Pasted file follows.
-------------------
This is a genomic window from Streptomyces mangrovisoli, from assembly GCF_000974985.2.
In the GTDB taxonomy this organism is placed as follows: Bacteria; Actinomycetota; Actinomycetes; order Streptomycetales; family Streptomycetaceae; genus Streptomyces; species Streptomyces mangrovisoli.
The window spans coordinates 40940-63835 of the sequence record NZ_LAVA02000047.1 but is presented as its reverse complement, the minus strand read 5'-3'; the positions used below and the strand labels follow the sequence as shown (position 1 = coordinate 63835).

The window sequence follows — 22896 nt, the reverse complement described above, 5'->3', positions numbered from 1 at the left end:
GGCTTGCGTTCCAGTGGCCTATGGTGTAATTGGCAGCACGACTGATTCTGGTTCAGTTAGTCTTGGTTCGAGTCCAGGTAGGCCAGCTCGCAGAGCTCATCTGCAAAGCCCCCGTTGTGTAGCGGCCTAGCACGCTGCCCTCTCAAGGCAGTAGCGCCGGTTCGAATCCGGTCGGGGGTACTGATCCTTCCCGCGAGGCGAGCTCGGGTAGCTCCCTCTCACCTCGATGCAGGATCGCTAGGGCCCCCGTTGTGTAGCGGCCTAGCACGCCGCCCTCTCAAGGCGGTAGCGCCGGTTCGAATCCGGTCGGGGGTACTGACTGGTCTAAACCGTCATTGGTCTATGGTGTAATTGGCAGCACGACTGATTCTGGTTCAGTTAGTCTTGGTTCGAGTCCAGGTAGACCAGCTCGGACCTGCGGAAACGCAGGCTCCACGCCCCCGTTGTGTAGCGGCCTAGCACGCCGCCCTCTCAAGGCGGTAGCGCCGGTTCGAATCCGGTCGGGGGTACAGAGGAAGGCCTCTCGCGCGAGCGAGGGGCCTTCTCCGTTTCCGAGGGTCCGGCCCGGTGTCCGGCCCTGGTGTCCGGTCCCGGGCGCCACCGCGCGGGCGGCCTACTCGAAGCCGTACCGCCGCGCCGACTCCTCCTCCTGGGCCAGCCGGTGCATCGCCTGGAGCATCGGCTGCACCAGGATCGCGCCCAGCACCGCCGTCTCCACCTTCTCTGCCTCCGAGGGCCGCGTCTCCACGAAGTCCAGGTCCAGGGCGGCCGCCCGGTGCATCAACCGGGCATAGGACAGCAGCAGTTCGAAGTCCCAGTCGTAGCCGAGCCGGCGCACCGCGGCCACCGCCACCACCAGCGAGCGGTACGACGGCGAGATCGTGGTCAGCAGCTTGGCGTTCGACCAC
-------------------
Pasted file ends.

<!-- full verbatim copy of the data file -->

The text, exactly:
This is a genomic window from Streptomyces mangrovisoli, from assembly GCF_000974985.2.
In the GTDB taxonomy this organism is placed as follows: Bacteria; Actinomycetota; Actinomycetes; order Streptomycetales; family Streptomycetaceae; genus Streptomyces; species Streptomyces mangrovisoli.
The window spans coordinates 40940-63835 of the sequence record NZ_LAVA02000047.1 but is presented as its reverse complement, the minus strand read 5'-3'; the positions used below and the strand labels follow the sequence as shown (position 1 = coordinate 63835).

The window sequence follows — 22896 nt, the reverse complement described above, 5'->3', positions numbered from 1 at the left end:
GGCTTGCGTTCCAGTGGCCTATGGTGTAATTGGCAGCACGACTGATTCTGGTTCAGTTAGTCTTGGTTCGAGTCCAGGTAGGCCAGCTCGCAGAGCTCATCTGCAAAGCCCCCGTTGTGTAGCGGCCTAGCACGCTGCCCTCTCAAGGCAGTAGCGCCGGTTCGAATCCGGTCGGGGGTACTGATCCTTCCCGCGAGGCGAGCTCGGGTAGCTCCCTCTCACCTCGATGCAGGATCGCTAGGGCCCCCGTTGTGTAGCGGCCTAGCACGCCGCCCTCTCAAGGCGGTAGCGCCGGTTCGAATCCGGTCGGGGGTACTGACTGGTCTAAACCGTCATTGGTCTATGGTGTAATTGGCAGCACGACTGATTCTGGTTCAGTTAGTCTTGGTTCGAGTCCAGGTAGACCAGCTCGGACCTGCGGAAACGCAGGCTCCACGCCCCCGTTGTGTAGCGGCCTAGCACGCCGCCCTCTCAAGGCGGTAGCGCCGGTTCGAATCCGGTCGGGGGTACAGAGGAAGGCCTCTCGCGCGAGCGAGGGGCCTTCTCCGTTTCCGAGGGTCCGGCCCGGTGTCCGGCCCTGGTGTCCGGTCCCGGGCGCCACCGCGCGGGCGGCCTACTCGAAGCCGTACCGCCGCGCCGACTCCTCCTCCTGGGCCAGCCGGTGCATCGCCTGGAGCATCGGCTGCACCAGGATCGCGCCCAGCACCGCCGTCTCCACCTTCTCTGCCTCCGAGGGCCGCGTCTCCACGAAGTCCAGGTCCAGGGCGGCCGCCCGGTGCATCAACCGGGCATAGGACAGCAGCAGTTCGAAGTCCCAGTCGTAGCCGAGCCGGCGCACCGCGGCCACCGCCACCACCAGCGAGCGGTACGACGGCGAGATCGTGGTCAGCAGCTTGGCGTTCGACCAC